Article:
NASA has decided to keep the Bigelow Expandable Activity Module (BEAM) on the International Space Station (ISS). The textile module will stay attached to the ISS through 2020, or possibly longer.
The ISS crew’s studies have shown that soft materials can perform as well as rigid ones for habitation volumes and that BEAM has performed as designed in regards to space debris. Since its expansion in May 2016, BEAM has undergone radiation shielding experiments and routine microbial air and surface sampling by the ISS crew.
NASA and Bigelow collaboratively analyzed the feasibility of BEAM’s life extension. Astronauts then began the work of removing hardware from the initial expansion, installing air ducts, netting, and empty bags in order to define BEAM’s volume of stowage space. BEAM may feature a power/data interface, allowing for more collaborative technology demonstrations. The module holds 130 cargo transfer bags of stowage, frees up room for astronauts, and has NASA’s thermal, impact and radiation sensors.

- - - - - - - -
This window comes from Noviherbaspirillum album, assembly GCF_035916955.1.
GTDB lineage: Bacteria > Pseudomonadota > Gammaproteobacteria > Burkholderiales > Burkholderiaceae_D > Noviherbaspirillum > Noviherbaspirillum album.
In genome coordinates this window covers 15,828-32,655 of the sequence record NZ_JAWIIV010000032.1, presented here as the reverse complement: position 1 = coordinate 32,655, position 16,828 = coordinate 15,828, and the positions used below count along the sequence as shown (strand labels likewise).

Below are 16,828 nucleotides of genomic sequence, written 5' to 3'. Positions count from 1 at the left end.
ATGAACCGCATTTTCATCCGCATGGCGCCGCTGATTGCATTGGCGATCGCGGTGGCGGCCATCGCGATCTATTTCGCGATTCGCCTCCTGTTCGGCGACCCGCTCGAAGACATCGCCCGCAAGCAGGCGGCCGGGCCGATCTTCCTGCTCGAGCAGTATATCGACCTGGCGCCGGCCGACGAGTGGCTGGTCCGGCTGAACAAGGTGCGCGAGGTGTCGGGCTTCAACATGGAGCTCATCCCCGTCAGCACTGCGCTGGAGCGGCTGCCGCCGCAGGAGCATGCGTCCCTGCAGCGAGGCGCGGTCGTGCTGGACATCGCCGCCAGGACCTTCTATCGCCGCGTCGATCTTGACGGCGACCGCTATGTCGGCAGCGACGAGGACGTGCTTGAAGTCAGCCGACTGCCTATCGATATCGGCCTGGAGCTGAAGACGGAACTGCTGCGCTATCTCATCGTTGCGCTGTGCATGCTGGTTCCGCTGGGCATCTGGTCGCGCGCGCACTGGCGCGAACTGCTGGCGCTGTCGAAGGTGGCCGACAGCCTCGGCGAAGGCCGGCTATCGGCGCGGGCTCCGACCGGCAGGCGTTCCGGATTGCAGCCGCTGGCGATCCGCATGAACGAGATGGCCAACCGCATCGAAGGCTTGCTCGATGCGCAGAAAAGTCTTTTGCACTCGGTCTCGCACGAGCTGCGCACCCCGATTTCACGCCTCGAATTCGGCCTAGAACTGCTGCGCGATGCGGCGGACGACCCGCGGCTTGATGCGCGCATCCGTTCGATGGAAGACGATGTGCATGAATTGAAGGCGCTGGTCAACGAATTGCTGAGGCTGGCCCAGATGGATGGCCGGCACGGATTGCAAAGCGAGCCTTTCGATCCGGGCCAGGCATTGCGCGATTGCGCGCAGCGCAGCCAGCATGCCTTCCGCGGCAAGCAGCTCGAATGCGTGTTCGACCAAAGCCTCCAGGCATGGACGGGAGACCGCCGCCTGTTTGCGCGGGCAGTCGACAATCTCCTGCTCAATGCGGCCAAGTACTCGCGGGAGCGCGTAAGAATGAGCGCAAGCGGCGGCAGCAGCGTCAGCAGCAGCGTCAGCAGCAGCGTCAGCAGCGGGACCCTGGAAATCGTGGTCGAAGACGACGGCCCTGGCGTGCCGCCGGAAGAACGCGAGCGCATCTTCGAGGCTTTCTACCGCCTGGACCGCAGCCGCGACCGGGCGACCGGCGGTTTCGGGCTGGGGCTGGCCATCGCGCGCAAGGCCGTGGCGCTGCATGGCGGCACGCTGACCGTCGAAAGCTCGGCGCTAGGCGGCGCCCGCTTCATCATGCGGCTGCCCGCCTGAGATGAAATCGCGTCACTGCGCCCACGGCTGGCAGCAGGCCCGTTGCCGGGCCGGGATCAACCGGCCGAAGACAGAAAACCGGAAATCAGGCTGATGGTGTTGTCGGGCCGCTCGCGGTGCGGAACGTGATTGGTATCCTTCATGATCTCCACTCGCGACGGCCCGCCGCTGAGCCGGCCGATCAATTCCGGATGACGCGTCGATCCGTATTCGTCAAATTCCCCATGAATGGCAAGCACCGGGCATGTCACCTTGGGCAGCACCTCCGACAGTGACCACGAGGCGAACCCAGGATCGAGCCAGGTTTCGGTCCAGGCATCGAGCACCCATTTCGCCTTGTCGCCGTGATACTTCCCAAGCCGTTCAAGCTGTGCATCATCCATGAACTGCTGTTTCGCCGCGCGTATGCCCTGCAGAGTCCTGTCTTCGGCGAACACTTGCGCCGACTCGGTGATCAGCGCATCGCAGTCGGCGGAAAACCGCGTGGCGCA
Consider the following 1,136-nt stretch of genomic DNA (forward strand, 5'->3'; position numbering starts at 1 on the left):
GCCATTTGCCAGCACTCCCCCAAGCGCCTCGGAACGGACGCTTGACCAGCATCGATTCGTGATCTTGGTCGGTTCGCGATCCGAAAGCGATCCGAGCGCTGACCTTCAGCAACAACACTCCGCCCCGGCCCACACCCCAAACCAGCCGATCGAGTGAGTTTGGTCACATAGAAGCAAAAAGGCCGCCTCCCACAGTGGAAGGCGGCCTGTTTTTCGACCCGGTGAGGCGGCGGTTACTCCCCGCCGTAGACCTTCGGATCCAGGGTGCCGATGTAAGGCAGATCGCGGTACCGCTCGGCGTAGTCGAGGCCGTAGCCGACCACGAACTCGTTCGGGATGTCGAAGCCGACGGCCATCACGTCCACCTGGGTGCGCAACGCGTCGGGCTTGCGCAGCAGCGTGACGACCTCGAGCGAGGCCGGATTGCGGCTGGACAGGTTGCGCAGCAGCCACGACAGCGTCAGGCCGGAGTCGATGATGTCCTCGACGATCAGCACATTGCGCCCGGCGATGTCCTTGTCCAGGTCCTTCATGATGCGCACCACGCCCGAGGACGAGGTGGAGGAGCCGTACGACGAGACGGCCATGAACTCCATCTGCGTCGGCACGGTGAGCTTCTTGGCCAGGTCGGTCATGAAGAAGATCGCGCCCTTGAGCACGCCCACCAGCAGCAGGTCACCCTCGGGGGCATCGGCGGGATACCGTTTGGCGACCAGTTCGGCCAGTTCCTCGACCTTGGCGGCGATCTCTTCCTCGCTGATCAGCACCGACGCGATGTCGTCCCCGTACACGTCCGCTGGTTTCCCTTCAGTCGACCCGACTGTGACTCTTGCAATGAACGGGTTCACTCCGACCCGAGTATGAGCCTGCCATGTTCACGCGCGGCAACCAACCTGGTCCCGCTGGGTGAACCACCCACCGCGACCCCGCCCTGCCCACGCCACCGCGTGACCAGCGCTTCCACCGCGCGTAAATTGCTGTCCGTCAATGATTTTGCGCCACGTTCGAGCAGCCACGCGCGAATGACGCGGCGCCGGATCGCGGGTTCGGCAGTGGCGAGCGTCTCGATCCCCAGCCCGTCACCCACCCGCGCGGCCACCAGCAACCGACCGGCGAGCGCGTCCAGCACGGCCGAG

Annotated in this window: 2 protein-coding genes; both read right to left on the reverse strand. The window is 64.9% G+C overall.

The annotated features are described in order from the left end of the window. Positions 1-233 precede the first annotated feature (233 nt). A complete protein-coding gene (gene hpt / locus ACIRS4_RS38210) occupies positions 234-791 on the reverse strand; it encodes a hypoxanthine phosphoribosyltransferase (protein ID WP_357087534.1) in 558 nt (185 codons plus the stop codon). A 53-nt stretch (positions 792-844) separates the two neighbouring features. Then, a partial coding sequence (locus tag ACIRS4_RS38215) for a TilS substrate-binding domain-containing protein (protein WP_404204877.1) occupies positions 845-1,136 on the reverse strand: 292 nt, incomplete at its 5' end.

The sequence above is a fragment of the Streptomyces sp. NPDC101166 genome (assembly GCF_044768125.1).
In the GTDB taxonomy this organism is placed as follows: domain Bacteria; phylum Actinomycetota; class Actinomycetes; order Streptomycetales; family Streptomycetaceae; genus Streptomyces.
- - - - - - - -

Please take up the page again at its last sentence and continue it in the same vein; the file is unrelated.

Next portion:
BEAM originally rode the eighth SpaceX commercial resupply service mission into orbit in 2016. Since then, space station crew members have entered Bigelow’s expandable activity module more than a dozen times. All samples from experiments conducted inside return to earth for microbial analysis at the Johnson Space center.
Bigelow Aerospace LLC, Las Vegas, Nev., is a general contracting, research and development company. The NASA/ Bigelow public-private partnership supports NASA’s objective to develop deep space habitation for human missions beyond earth, and it supports commercial capabilities for non-government applications.